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Vocal Sac-Brooding Frogs: Rhinodermatidae


Scientists do not know for sure, but they think these two species eat whatever insects and other invertebrates they can find.


Until scientists took a closer look, they thought Darwin's frog was the only member of the vocal sac-brooding family. One of the clues they used to decide that the frogs were actually two different species instead of one was that some males were making one type of call and others were making a different-sounding call. The call is very important among frogs because females use it to find males who are ready to mate. If a male's call is different—even if he looks just like every other male frog in the forest—a female will not answer his call and will not mate with him. An important requirement for animals to be of the same species is that the males and females must recognize each other as possible mating partners.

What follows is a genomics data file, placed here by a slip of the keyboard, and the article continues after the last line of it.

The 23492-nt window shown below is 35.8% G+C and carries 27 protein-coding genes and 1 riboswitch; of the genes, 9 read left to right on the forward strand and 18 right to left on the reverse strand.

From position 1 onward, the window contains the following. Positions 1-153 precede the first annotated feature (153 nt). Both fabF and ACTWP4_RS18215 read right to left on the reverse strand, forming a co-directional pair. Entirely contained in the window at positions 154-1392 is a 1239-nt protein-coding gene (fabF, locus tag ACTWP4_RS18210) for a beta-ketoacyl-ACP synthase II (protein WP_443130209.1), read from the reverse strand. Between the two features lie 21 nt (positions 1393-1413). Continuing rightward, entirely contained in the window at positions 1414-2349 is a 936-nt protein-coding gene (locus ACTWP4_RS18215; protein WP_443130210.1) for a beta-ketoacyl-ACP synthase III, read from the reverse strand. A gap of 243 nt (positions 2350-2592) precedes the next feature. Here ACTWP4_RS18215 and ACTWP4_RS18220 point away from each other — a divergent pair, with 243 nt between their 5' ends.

Additional topics

Animal Life ResourceAmphibiansVocal Sac-Brooding Frogs: Rhinodermatidae - Physical Characteristics, Diet, Behavior And Reproduction, Conservation Status, Darwin's Frog (rhinoderma Darwinii): Species Account - GEOGRAPHIC RANGE, HABITAT, VOCAL SAC-BROODING FROGS AND PEOPLE